Diasporas shape politics

In October 14, 2010, it was announced by the Transition Federal Government in Mogadishu that Mohamed Abdullahi Mohamed — a US citizen employed by New York’s Department of Transportation — had been appointed Prime Minister of Somalia. Most candidates running for the Liberian presidency in 2005 launched their campaigns in front of audiences in the United States.

By Terrence Lyons && Peter Mandaville

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Published: Mon 22 Nov 2010, 9:29 PM

Last updated: Wed 8 Apr 2015, 1:22 PM

That same year, in the immediate aftermath of Ethiopia’s post-election crisis, both the ruling party and the opposition sent high-level representatives to address diasporas in Europe and North America. Until its defeat last year, the diplomatic and, to some extent, military strategies of the Liberation Tigers of Tamil Elam, or LTTE, in Sri Lanka were largely determined by figures in London and Toronto. Development experts and economists have long recognised the economic role of diaspora remittances, and national security analysts point to links between some diasporas and extremist movements. Less well understood is the question of how diasporas shape everyday political outcomes around the world — and how patterns of transnational politics are increasingly the norm.

The mantra “all politics is local” continues to ring true, but with globalisation those same politics may be determined by actors and processes playing out thousands of miles from the local setting. Whether trying to assess the impact of diasporas in terms of exacerbating civil wars or promoting peace, con-tributing to democratisation efforts, or transforming the meaning and practice of citizenship, the need to understand how diasporas shape political outcomes is paramount.

New forms of media from blogs to satellite television to SMS text messaging have expanded the geography of political agenda-setting. Many transnational movements strategically use segments of their constituencies in different parts of the world to advance a common agenda. Akin to a division of labour based on comparative advantage, each segment of the network pursues activities most effectively accomplished in particular locations.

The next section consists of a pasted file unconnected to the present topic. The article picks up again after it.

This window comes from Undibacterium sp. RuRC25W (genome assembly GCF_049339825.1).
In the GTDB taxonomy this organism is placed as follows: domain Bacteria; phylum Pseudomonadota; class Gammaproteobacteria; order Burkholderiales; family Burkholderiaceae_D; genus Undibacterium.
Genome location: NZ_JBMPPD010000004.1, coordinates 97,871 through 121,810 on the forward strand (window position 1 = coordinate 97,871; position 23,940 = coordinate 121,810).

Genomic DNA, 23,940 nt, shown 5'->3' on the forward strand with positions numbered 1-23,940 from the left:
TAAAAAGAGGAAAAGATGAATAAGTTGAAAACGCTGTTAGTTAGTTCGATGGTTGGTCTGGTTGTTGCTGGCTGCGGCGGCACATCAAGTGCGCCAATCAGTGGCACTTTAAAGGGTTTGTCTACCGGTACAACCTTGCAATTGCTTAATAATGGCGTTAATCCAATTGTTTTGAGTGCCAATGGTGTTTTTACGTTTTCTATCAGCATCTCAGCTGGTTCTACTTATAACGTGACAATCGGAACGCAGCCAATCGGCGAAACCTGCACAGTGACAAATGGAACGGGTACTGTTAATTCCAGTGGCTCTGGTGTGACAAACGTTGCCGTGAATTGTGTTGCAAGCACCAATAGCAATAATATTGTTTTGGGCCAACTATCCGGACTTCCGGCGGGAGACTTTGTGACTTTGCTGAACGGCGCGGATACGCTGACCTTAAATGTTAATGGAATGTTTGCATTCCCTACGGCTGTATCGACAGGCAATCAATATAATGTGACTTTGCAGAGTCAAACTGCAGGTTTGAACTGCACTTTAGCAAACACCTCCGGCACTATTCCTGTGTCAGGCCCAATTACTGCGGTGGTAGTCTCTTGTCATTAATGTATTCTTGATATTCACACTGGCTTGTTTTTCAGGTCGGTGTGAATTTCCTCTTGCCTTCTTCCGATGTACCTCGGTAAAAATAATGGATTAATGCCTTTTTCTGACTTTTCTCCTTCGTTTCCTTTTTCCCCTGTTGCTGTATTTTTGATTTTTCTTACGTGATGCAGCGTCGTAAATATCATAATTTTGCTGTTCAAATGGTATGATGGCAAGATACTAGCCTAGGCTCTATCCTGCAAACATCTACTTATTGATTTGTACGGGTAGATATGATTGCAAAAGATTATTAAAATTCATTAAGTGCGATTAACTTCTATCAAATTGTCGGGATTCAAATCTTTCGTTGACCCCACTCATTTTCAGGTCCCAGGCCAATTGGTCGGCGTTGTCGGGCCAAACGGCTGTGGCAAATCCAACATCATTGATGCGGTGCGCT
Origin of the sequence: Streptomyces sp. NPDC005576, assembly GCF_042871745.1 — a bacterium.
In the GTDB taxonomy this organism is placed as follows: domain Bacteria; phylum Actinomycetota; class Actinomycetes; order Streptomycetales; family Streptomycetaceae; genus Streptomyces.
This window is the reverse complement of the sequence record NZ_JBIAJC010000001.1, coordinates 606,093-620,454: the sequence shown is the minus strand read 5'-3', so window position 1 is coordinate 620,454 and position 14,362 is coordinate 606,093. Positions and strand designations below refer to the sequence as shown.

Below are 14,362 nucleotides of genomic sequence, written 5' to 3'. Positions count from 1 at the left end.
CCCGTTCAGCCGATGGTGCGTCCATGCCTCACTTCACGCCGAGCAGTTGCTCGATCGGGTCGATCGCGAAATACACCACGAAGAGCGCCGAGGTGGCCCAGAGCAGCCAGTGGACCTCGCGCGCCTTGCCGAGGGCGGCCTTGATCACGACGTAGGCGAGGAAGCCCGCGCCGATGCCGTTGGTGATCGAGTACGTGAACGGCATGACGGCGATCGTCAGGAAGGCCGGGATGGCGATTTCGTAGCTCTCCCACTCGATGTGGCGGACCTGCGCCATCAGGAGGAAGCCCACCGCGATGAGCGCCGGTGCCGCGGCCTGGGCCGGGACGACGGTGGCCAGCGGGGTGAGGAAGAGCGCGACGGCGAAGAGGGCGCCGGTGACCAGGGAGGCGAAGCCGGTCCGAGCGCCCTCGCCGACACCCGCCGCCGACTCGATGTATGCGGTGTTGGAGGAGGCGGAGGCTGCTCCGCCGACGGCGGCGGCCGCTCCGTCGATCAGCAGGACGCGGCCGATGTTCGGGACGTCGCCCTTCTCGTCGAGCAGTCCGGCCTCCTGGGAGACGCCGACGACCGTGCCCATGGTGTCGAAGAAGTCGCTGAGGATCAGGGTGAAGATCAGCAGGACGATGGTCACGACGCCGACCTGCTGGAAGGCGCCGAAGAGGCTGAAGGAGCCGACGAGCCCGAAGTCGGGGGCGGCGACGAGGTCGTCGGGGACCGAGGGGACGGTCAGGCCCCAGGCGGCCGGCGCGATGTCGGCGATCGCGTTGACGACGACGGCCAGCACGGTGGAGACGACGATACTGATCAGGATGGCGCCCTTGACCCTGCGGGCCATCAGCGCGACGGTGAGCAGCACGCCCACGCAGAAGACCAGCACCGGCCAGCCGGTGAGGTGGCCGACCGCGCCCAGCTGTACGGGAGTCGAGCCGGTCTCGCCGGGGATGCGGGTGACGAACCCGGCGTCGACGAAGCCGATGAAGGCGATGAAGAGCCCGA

So, for example, Muslim Brotherhood–affiliated networks might focus on fundraising in North America, where private philanthropy is more highly developed than in Europe, but use the United Kingdom as a base for coordination due to relative its proximity to the Middle East.

If an organisation is banned in one country, such as LTTE, fundraising and critical operations shift to other locations. When authoritarian regimes stifle political discussions and organisations in one location, as in Ethiopia, leaders and processes in other locations gain stature.

Migrant remittances — reaching an estimated $338 billion in 2008 in the developing world — remain part of the story in so far as political endorsements often accompany cash sent home. Large populations in war-torn Somalia as well as earthquake-devastated Haiti depend upon remittances &for survival.

Like all financial transfers, remittances have political consequences. In some cases patron-client relationships that have long existed within small communities have become globalised. Patrons with access to resources often live abroad. If someone in rural Liberia wishes to appeal to the central government in Monrovia for support, the closest social link may be to use a cell phone to call a relative in Philadelphia known to have political connections in the capital. Geographic distance does not prohibit political influence; physical distance matters less for patron-client relationships than social proximity. Neo-patrimonialism has gone global.